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Innovation in the collective brain

Muthukrishna, Michael and Henrich, Joseph (2016) Innovation in the collective brain. Philosophical Transactions of the Royal Society B: Biological Sciences, 371 (1690). ISSN 0962-8436

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Identification Number: 10.1098/rstb.2015.0192

Abstract

Innovation is often assumed to be the work of a talented few, whose products are passed on to the masses. Here we argue that innovations are instead an emergent property of our species’ cultural learning abilities, applied within our societies and social networks. Our societies and social networks act as collective brains. We outline how many human brains, which evolved primarily for the acquisition of culture, together beget a collective brain. Within these collective brains, the three main sources of innovation are serendipity, recombination, and incremental improvement. We argue that rates of innovation are heavily influenced by (1) sociality, (2) transmission fidelity and (3) cultural variance. We discuss some of the forces that affect these factors. These factors can also shape each other. For example, we provide preliminary evidence that transmission efficiency is affected by sociality—languages with more speakers are more efficient. We argue that collective brains can make each of their constituent cultural brains more innovative. This perspective sheds light on traits, such as IQ, that have been implicated in innovation. A collective brain perspective can help us understand otherwise puzzling findings in the IQ literature, including group differences, heritability differences, and the dramatic increase in IQ test scores over time.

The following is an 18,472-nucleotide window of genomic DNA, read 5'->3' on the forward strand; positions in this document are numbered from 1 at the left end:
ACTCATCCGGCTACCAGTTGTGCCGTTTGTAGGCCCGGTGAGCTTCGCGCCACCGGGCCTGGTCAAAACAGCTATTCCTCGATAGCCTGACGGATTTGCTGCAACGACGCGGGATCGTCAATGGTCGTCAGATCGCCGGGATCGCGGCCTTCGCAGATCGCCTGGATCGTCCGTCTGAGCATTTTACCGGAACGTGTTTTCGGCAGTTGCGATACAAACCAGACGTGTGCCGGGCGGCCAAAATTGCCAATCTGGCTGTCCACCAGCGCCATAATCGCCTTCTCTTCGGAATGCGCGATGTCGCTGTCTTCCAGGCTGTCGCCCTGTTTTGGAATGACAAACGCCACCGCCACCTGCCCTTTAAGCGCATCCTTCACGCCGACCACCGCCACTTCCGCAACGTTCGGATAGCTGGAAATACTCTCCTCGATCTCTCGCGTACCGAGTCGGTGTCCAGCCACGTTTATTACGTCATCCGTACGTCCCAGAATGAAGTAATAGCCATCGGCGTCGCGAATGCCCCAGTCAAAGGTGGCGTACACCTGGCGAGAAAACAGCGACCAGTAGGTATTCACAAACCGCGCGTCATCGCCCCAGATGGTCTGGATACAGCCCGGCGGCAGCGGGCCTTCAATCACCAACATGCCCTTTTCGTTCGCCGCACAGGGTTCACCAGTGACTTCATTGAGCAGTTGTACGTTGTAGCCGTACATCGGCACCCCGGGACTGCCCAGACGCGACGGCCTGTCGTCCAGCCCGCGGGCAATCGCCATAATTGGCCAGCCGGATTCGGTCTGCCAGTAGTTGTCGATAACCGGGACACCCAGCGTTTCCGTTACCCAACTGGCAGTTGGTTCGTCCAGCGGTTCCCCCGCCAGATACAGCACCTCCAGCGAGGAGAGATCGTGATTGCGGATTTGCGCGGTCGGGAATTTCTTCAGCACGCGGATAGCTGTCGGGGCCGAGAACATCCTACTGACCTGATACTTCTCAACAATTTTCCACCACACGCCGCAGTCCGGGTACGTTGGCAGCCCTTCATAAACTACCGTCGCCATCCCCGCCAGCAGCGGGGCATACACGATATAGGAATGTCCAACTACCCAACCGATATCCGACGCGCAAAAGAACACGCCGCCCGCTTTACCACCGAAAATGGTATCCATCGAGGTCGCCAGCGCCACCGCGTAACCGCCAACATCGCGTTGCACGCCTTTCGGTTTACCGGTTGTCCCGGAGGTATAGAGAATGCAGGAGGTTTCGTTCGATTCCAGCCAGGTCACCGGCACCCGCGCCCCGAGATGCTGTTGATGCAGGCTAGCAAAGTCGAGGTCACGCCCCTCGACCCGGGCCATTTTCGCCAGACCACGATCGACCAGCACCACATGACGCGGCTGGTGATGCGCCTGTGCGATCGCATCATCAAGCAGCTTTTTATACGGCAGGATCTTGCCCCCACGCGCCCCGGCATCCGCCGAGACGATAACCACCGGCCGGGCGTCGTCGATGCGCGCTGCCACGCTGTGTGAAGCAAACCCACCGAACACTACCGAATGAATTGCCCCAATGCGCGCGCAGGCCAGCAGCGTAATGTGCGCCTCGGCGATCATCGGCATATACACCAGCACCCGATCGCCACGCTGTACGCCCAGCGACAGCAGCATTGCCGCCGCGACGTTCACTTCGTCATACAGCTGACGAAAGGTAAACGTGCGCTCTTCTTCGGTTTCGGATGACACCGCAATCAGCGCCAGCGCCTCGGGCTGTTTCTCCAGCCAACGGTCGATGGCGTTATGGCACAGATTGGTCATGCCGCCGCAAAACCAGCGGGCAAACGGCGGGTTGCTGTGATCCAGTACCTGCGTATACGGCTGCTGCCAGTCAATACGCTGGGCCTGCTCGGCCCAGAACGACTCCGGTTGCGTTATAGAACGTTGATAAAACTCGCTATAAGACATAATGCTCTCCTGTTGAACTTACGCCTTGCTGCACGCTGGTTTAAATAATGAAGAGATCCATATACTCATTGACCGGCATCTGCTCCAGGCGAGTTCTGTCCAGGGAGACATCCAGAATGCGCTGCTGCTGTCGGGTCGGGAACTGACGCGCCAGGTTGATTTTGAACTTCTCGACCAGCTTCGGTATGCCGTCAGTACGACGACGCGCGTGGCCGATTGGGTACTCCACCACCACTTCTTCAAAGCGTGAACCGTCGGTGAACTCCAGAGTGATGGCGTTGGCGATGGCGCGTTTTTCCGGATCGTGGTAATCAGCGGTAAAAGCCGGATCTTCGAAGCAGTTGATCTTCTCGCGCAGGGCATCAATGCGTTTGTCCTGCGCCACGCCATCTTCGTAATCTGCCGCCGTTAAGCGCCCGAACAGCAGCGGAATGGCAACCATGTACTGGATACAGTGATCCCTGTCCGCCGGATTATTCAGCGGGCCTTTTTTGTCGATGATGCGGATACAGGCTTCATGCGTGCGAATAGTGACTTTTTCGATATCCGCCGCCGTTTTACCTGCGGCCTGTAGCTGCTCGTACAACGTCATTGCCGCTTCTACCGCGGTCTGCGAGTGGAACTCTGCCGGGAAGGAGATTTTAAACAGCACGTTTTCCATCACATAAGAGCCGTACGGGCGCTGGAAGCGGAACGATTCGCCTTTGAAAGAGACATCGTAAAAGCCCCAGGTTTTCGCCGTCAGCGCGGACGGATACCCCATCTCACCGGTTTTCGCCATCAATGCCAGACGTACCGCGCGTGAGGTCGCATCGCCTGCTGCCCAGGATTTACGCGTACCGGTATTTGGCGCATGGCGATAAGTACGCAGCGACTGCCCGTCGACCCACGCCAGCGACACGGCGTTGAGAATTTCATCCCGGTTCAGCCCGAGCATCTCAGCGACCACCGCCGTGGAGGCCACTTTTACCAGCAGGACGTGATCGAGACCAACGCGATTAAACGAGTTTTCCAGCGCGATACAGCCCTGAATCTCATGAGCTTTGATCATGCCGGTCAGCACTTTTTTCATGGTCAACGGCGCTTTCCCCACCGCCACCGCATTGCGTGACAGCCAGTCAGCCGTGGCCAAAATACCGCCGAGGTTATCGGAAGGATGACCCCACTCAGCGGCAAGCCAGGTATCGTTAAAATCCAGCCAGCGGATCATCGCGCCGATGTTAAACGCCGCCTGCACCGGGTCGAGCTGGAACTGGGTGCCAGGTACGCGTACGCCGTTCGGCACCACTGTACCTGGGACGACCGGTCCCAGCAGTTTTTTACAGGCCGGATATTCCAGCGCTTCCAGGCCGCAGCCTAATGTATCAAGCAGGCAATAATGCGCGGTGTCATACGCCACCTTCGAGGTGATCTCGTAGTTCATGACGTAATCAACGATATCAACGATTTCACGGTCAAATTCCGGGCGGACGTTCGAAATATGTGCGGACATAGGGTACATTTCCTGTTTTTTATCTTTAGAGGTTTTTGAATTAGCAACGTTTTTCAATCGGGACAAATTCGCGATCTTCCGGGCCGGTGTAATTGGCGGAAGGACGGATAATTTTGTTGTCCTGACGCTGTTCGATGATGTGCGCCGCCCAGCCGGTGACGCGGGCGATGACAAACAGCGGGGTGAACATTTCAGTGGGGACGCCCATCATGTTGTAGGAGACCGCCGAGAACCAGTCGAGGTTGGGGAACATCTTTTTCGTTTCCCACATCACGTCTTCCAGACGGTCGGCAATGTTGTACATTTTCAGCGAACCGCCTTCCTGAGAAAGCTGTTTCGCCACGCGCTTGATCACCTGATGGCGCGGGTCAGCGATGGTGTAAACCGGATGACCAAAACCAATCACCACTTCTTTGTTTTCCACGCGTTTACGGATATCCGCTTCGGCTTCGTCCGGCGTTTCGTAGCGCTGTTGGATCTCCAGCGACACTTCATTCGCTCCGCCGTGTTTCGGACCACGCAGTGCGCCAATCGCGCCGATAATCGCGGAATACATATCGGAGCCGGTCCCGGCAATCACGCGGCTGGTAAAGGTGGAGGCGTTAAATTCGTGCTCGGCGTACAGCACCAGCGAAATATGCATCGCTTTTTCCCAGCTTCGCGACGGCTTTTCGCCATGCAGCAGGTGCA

Item Type: Article
Official URL: http://rstb.royalsocietypublishing.org/
Additional Information: © 2016 The Authors
Divisions: Psychological and Behavioural Science
Subjects: B Philosophy. Psychology. Religion > BF Psychology
H Social Sciences > H Social Sciences (General)
Sets: Departments > Social Psychology
Departments > Psychological and Behavioural Science
Date Deposited: 22 Jan 2016 14:12
Last Modified: 20 Jun 2020 02:09
URI: http://eprints.lse.ac.uk/id/eprint/65118

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